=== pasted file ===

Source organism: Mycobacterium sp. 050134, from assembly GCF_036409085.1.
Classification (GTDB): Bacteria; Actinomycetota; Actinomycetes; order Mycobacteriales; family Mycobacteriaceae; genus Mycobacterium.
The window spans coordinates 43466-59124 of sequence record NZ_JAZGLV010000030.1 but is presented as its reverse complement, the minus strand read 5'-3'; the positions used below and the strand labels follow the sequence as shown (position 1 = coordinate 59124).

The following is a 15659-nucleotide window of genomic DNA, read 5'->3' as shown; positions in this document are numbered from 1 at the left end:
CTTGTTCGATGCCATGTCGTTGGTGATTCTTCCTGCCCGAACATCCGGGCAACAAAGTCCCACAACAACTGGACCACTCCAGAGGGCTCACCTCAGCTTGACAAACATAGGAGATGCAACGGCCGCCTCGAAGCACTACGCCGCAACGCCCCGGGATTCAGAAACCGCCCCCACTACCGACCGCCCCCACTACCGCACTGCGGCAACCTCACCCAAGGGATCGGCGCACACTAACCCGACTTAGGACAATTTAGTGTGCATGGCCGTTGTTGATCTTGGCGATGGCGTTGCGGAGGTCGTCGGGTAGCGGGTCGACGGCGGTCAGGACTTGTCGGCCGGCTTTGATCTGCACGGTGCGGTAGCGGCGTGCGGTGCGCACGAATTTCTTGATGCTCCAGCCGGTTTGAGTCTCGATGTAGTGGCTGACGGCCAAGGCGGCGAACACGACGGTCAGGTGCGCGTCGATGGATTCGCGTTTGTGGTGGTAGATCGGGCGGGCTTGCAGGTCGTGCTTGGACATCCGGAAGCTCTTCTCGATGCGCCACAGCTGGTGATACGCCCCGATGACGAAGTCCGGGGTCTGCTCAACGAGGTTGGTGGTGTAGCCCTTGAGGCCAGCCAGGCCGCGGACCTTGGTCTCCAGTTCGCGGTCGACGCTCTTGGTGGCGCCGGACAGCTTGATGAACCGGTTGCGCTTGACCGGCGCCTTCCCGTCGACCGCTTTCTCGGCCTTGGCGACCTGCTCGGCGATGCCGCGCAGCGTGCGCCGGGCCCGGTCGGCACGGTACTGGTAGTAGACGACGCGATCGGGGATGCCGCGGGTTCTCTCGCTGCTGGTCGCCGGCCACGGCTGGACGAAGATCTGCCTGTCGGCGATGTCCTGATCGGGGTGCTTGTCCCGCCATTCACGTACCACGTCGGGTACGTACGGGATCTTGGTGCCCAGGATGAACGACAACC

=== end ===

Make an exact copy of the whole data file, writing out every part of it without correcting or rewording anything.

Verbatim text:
Source organism: Mycobacterium sp. 050134, from assembly GCF_036409085.1.
Classification (GTDB): Bacteria; Actinomycetota; Actinomycetes; order Mycobacteriales; family Mycobacteriaceae; genus Mycobacterium.
The window spans coordinates 43466-59124 of sequence record NZ_JAZGLV010000030.1 but is presented as its reverse complement, the minus strand read 5'-3'; the positions used below and the strand labels follow the sequence as shown (position 1 = coordinate 59124).

The following is a 15659-nucleotide window of genomic DNA, read 5'->3' as shown; positions in this document are numbered from 1 at the left end:
CTTGTTCGATGCCATGTCGTTGGTGATTCTTCCTGCCCGAACATCCGGGCAACAAAGTCCCACAACAACTGGACCACTCCAGAGGGCTCACCTCAGCTTGACAAACATAGGAGATGCAACGGCCGCCTCGAAGCACTACGCCGCAACGCCCCGGGATTCAGAAACCGCCCCCACTACCGACCGCCCCCACTACCGCACTGCGGCAACCTCACCCAAGGGATCGGCGCACACTAACCCGACTTAGGACAATTTAGTGTGCATGGCCGTTGTTGATCTTGGCGATGGCGTTGCGGAGGTCGTCGGGTAGCGGGTCGACGGCGGTCAGGACTTGTCGGCCGGCTTTGATCTGCACGGTGCGGTAGCGGCGTGCGGTGCGCACGAATTTCTTGATGCTCCAGCCGGTTTGAGTCTCGATGTAGTGGCTGACGGCCAAGGCGGCGAACACGACGGTCAGGTGCGCGTCGATGGATTCGCGTTTGTGGTGGTAGATCGGGCGGGCTTGCAGGTCGTGCTTGGACATCCGGAAGCTCTTCTCGATGCGCCACAGCTGGTGATACGCCCCGATGACGAAGTCCGGGGTCTGCTCAACGAGGTTGGTGGTGTAGCCCTTGAGGCCAGCCAGGCCGCGGACCTTGGTCTCCAGTTCGCGGTCGACGCTCTTGGTGGCGCCGGACAGCTTGATGAACCGGTTGCGCTTGACCGGCGCCTTCCCGTCGACCGCTTTCTCGGCCTTGGCGACCTGCTCGGCGATGCCGCGCAGCGTGCGCCGGGCCCGGTCGGCACGGTACTGGTAGTAGACGACGCGATCGGGGATGCCGCGGGTTCTCTCGCTGCTGGTCGCCGGCCACGGCTGGACGAAGATCTGCCTGTCGGCGATGTCCTGATCGGGGTGCTTGTCCCGCCATTCACGTACCACGTCGGGTACGTACGGGATCTTGGTGCCCAGGATGAACGACAACC